Diannely Antigua is a Dominican American poet and educator born and raised in Massachusetts. She received her B.A. in English from the University of Massachusetts-Lowell, where she won the Jack Kerouac Creative Writing Scholarship. She is currently an MFA candidate at New York University and an Associate Poetry Editor for BOAAT. A Pushcart Prize nominee and winner of the Bodega Poetry Contest, her work appears or is forthcoming in Bodega, Day One, Vinyl, Rust + Moth, Tinderbox Poetry Journal, and elsewhere. She lives in Brooklyn.
There is no crayon color for how
to express grief. My mother keeps making
oatmeal and bananas for breakfast. The children
in TV shows are always hungry
but never eat. We are taught to leave the table with
permission from a lord. I burn everything the day
she loses a baby. They’ve strapped
a bone to the bed. I don’t know the story
about the green line moving up
and down, getting toxic with gravity.
My two-day lover is a drug dealer, doesn’t
wear a ring, tells me about his wife
with one leg. But he feels good and I want to
sweat. He slinks off my silk. It’s dangling behind
my back and it’s empty how quickly
I am able to part the earth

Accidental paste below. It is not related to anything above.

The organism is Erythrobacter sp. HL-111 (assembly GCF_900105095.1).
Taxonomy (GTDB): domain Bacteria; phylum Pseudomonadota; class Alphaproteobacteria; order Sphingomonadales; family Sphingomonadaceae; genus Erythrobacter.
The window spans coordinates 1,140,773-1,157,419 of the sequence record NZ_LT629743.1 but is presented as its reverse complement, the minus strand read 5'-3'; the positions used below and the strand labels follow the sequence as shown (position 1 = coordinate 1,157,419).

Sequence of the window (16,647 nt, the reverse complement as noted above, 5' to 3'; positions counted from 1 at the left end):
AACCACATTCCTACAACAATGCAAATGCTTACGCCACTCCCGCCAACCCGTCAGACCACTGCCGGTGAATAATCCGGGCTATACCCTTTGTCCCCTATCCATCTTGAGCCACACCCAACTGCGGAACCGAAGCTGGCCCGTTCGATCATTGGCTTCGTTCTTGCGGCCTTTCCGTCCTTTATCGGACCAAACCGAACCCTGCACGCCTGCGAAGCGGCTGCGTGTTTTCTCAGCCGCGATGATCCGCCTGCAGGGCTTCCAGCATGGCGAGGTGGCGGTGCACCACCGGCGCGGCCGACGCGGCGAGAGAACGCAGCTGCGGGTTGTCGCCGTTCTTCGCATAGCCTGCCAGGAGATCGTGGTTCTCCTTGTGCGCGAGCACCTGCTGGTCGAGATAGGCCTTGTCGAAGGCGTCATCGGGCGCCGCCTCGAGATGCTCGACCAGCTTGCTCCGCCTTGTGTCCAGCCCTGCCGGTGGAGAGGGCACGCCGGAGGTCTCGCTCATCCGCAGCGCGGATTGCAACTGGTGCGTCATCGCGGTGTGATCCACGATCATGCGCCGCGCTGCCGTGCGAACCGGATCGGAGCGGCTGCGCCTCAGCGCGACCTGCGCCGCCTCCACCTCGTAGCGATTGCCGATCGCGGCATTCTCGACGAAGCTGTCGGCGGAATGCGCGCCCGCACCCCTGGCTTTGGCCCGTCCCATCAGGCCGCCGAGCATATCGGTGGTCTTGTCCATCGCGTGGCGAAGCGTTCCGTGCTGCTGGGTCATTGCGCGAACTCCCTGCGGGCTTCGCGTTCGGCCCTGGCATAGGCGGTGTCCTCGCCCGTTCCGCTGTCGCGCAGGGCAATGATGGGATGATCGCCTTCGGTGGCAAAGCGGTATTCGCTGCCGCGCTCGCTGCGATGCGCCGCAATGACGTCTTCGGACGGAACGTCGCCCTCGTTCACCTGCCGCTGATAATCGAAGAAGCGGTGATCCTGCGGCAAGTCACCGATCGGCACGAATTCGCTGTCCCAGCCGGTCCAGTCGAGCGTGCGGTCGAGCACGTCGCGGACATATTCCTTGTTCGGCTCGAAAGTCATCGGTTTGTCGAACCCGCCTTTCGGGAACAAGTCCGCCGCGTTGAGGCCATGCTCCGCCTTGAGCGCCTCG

like a yellow cow in a zebra skirt.
Sometimes I feel bad about his white
on my pussy, or his belly button and hair
beside my ear. When my father wants to be
gentle with my mother, he fries eggs.
In another language, he teaches me
how to serve the rice grains from the floor.
He says when a face is compressed in a dark place,
the sound is little.
DIARY ENTRY #16: DYSMORPHIA
I remember when I was addicted
to the red on my white underwear. I pretended
to have morals. I accepted its language. I think
words are worth believing. I think it was
my vagina’s fault, the space in between us,
the pink angel in my anus, how it spoke
like a donkey, a dream-speak before it died.
That’s when my lover made me bleed
for the second time, in his car by the Triana Bridge.
I sang to him like a good neighbor,
about the throbbing, down in my alcove,
where there was no mother, but a voice said
we could get groceries that week.
It’d be easy to blame my father
because it’s been two years since I’ve seen
the curves of his nose, since I crossed
an ocean to stare at his ceiling, to grow
a name from his. But I’m a really good girl,
I tell myself. I’m only four underwear away
from a stainless steel kitchen.